When you look at how this passage is introduced, you notice that Peter reveals that Noah’s flood was a past type and shadow of baptism. But he calls baptism an “antitype.” Not only does he call baptism an antitype, but he says that baptism “saves,” but not for the “removal of the filth of the flesh.” There are two things that are important here. One, an antitype, in the English sense, represents a fulfillment of the type. For example, there are many types of Christ in the Old Testament (Joseph, David, Elijah), but Christ is the antitype. However, even though baptism is called an antitype here, in the Greek (antitupos) it is supposed to represent a heavenly model. If you notice, in Noah’s figure, they were all actually saved by an ark. In the baptismal figure, we are also only saved by Christ! While Noah’s flood may prefigure baptism, we must still remember that baptism is a figure of the death, burial, and resurrection of Christ. Moreover, although Peter states that the eight were saved through water (v 20), notice how Peter inserts the word “also” in this passage (v 21), which is means the subjects can be correlated, but treated as separate entities (not necessitating complete agreement in every aspect). This is the reason why Peter can interject with the idea of the removal of the filth of the flesh, which is part of the next point. Two, in Peter stating that this antitype of baptism saves us, even though it somewhat corresponds to the flood of Noah in the destruction of the old and the rebirth of the new through judgment (like Jesus’ death and resurrection), he goes out of his way to say that it does not remove the filth of the flesh. Why?
When you turn to Hebrews 9:24, you see the word antitype used once more (total of twice in the NT) to signify how the tabernacle and the sacrifices were “copies” of the heavenly arrangement in which Christ purified all things. What is important to grasp is that before verse 24, there was an exposition of ceremonial cleansing during the times of the Old Testament that the priests partook of in order to be clean, until the time of the Great High Priest, Jesus Christ, came to purchase redemption (v 1-12). It was in verses 13-14 that the author states:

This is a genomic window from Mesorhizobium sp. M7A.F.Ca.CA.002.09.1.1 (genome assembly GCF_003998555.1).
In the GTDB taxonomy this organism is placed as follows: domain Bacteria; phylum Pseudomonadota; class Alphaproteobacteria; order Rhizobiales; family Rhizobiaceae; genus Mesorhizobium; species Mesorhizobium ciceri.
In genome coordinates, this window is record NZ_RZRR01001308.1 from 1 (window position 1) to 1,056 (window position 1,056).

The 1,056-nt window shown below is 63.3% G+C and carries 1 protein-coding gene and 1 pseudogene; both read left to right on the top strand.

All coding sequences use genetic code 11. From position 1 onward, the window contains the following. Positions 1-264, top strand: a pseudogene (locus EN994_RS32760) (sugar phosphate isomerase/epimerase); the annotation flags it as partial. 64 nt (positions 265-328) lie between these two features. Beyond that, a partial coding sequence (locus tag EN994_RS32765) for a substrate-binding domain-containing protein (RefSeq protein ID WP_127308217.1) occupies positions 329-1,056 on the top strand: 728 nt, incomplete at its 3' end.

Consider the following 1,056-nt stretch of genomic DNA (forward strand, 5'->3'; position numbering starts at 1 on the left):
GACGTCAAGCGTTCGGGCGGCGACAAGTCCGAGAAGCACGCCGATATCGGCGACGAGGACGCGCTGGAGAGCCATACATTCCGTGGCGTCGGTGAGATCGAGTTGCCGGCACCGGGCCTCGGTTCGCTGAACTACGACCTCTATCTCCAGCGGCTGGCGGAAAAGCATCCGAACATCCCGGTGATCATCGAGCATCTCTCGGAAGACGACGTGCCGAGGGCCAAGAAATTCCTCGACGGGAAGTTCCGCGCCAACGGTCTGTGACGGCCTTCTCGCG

“For if the blood of bulls and goats and the ashes of a heifer, sprinkling the unclean, sanctifies for the purifying of the flesh, how much more shall the blood of Christ, who through the eternal Spirit offered Himself without spot to God, cleanse your conscience from dead works to serve the living God?”
Notice here that purifying of the flesh is compared to receiving a truly cleansed conscience as an example. If the ceremonial ordinance (which were called fleshly in verse 10, along with the various washings) “sanctified” in the sense that it “purified” the flesh, how much more Christ, through His blood and His Spirit cleanse your conscience from dead works? This is important to remember in going back to 1 Peter 3.
Now, turning back to 1 Peter 3:21, it is interesting to note that the apostle also makes mention of the cleansing of the flesh in relation to the conscience. When Peter mentions the fact that baptism saves us, and then makes an interjection that it is not to function as a removal of the filth of the flesh, he is basically saying that baptism does not function in the ceremonial sense as some would think. Funny. How does the Old Testament ordinances of cleansing purify the flesh, and yet baptism does not? That is because that is not baptism’s purpose. In the Old Testament, the ceremonial ordinances were instituted until the time Christ. But baptism, as an antitype, or figure, even after Christ is resurrected, does not accomplish that purpose. Not only that, it doesn’t save us in the sense that it regenerates us. So what’s the deal?
As the next portion of our parenthesis points out, it is the “answer” (or it should be said that it is the “desire, appeal, or craving”) “of a good conscience toward God.” The Greek word eperōtēma is a word that signifies an answer after an interrogation by an accuser. This would fit Peter’s context of the book since Peter often speaks about living a righteous way before the lost even through reviling and persecution. Also, the word can be an indication a “promise” or “pledge” from a good conscience. This wouldn’t be far-fetched as well seeing that by baptism we identify with Christ’s death thereby promising with our lives to walk as He walked. Another proposition I have heard was that this word can be a desire for a good conscience, therefore the reason why the person is being baptized – to express obedience! In any of those cases, we can see the purpose of baptism is to affect the conscience, not for ceremonial cleansing in relation to our salvation, regeneration, etc. Furthermore, it is good to remind ourselves that if Peter really wanted to assert baptismal regeneration at this point, all he really had to say was that baptism didn’t cleanse the filth of the flesh, but purified the soul, or something along those lines. But since we know from Acts 15 what Peter truly believes purifies the soul, why then would he contradict himself here?